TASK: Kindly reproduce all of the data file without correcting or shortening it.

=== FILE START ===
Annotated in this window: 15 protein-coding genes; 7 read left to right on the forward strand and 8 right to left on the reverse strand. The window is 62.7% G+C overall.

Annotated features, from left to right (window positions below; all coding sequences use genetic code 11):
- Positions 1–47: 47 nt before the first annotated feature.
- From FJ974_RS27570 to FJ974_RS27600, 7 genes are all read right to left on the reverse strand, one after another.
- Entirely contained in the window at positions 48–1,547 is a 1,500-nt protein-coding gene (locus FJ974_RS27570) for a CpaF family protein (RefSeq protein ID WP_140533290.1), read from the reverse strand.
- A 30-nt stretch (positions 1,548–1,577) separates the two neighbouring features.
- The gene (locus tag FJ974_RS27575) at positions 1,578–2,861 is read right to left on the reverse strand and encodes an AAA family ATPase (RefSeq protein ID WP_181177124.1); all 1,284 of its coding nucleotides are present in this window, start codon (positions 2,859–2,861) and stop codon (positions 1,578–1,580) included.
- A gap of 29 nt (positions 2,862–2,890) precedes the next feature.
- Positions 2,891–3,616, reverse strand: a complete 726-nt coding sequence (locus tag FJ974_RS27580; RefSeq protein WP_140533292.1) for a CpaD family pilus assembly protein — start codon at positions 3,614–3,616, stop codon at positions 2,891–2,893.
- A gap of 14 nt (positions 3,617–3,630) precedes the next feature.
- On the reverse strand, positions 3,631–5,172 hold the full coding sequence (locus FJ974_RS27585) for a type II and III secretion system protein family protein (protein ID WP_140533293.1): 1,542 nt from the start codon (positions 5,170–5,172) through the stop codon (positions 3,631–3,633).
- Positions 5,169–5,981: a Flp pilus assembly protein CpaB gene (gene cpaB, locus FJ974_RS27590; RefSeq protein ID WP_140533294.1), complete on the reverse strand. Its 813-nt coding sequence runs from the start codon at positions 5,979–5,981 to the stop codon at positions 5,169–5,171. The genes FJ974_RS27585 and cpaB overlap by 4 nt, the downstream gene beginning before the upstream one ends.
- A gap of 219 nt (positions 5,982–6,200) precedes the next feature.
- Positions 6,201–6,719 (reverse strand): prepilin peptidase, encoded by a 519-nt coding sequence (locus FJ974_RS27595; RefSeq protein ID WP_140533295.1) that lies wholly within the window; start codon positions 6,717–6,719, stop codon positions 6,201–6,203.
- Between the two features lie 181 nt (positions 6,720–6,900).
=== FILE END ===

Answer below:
Annotated in this window: 15 protein-coding genes; 7 read left to right on the forward strand and 8 right to left on the reverse strand. The window is 62.7% G+C overall.

Annotated features, from left to right (window positions below; all coding sequences use genetic code 11):
- Positions 1–47: 47 nt before the first annotated feature.
- From FJ974_RS27570 to FJ974_RS27600, 7 genes are all read right to left on the reverse strand, one after another.
- Entirely contained in the window at positions 48–1,547 is a 1,500-nt protein-coding gene (locus FJ974_RS27570) for a CpaF family protein (RefSeq protein ID WP_140533290.1), read from the reverse strand.
- A 30-nt stretch (positions 1,548–1,577) separates the two neighbouring features.
- The gene (locus tag FJ974_RS27575) at positions 1,578–2,861 is read right to left on the reverse strand and encodes an AAA family ATPase (RefSeq protein ID WP_181177124.1); all 1,284 of its coding nucleotides are present in this window, start codon (positions 2,859–2,861) and stop codon (positions 1,578–1,580) included.
- A gap of 29 nt (positions 2,862–2,890) precedes the next feature.
- Positions 2,891–3,616, reverse strand: a complete 726-nt coding sequence (locus tag FJ974_RS27580; RefSeq protein WP_140533292.1) for a CpaD family pilus assembly protein — start codon at positions 3,614–3,616, stop codon at positions 2,891–2,893.
- A gap of 14 nt (positions 3,617–3,630) precedes the next feature.
- On the reverse strand, positions 3,631–5,172 hold the full coding sequence (locus FJ974_RS27585) for a type II and III secretion system protein family protein (protein ID WP_140533293.1): 1,542 nt from the start codon (positions 5,170–5,172) through the stop codon (positions 3,631–3,633).
- Positions 5,169–5,981: a Flp pilus assembly protein CpaB gene (gene cpaB, locus FJ974_RS27590; RefSeq protein ID WP_140533294.1), complete on the reverse strand. Its 813-nt coding sequence runs from the start codon at positions 5,979–5,981 to the stop codon at positions 5,169–5,171. The genes FJ974_RS27585 and cpaB overlap by 4 nt, the downstream gene beginning before the upstream one ends.
- A gap of 219 nt (positions 5,982–6,200) precedes the next feature.
- Positions 6,201–6,719 (reverse strand): prepilin peptidase, encoded by a 519-nt coding sequence (locus FJ974_RS27595; RefSeq protein ID WP_140533295.1) that lies wholly within the window; start codon positions 6,717–6,719, stop codon positions 6,201–6,203.
- Between the two features lie 181 nt (positions 6,720–6,900).